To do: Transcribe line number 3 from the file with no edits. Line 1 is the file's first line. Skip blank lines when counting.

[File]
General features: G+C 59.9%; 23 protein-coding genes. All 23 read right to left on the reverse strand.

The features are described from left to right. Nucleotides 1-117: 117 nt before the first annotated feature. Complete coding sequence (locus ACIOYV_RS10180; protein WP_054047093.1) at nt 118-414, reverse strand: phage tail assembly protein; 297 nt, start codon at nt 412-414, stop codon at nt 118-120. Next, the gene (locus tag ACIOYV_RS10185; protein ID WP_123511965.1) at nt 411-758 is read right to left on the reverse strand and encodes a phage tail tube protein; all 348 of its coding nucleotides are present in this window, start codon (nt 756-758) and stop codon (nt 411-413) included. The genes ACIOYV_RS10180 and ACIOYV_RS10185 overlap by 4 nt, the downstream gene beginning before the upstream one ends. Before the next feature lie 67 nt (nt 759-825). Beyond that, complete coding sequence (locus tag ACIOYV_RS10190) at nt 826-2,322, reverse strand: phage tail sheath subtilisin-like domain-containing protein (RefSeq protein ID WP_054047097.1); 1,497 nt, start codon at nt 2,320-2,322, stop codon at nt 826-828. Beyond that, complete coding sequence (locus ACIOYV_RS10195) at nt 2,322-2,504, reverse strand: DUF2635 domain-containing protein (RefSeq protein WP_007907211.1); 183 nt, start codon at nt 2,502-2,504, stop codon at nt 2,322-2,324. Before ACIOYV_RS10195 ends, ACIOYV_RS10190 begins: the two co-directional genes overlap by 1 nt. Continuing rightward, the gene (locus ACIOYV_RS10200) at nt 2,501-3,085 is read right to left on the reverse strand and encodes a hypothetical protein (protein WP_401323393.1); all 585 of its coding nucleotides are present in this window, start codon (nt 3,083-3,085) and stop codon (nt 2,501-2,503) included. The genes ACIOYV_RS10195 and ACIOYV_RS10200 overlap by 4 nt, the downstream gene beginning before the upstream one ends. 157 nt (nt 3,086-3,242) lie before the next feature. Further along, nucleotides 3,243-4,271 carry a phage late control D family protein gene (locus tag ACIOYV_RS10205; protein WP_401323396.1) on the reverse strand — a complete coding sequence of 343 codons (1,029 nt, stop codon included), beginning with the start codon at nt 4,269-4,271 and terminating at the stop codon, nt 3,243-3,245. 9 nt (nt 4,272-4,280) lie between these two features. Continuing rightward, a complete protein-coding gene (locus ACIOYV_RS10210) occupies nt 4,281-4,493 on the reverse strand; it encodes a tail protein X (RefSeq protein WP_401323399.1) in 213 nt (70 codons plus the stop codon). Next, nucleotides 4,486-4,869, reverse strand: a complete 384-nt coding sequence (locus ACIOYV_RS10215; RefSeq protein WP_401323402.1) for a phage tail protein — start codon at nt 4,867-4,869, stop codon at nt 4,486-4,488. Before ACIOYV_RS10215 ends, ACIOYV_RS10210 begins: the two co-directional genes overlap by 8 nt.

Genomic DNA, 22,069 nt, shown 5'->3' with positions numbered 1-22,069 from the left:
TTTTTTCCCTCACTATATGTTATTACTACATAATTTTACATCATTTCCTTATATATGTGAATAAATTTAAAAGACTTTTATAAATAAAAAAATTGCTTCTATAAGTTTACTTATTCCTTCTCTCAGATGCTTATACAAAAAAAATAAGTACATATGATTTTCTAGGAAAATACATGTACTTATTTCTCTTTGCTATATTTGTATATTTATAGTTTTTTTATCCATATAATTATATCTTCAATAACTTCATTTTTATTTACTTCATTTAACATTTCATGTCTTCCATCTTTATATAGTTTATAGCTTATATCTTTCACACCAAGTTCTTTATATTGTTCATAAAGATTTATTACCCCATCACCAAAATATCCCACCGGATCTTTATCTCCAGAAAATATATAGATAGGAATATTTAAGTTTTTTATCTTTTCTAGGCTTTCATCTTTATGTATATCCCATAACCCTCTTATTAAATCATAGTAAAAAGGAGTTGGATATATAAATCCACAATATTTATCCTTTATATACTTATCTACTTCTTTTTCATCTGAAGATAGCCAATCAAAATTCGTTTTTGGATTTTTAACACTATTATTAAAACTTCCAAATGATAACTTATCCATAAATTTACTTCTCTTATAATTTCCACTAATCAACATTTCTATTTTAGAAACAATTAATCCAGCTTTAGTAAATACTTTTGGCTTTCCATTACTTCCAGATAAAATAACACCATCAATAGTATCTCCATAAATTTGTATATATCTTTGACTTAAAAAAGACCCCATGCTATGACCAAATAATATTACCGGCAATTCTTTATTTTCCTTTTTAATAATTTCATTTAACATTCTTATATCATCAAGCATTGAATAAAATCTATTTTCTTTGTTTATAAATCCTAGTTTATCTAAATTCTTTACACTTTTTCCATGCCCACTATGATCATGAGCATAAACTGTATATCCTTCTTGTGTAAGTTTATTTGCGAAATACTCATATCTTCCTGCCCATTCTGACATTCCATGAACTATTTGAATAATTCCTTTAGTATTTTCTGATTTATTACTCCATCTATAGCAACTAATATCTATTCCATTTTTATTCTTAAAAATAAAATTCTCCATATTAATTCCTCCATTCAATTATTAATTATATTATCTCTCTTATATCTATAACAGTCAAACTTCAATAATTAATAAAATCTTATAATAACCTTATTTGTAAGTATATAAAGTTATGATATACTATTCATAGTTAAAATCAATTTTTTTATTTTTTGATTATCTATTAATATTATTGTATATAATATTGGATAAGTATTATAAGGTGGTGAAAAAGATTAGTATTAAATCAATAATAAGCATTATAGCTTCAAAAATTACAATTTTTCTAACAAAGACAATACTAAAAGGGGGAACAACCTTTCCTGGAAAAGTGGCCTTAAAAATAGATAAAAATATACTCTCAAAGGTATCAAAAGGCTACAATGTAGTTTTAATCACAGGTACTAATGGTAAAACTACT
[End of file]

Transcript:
Genomic DNA, 22,069 nt, shown 5'->3' with positions numbered 1-22,069 from the left: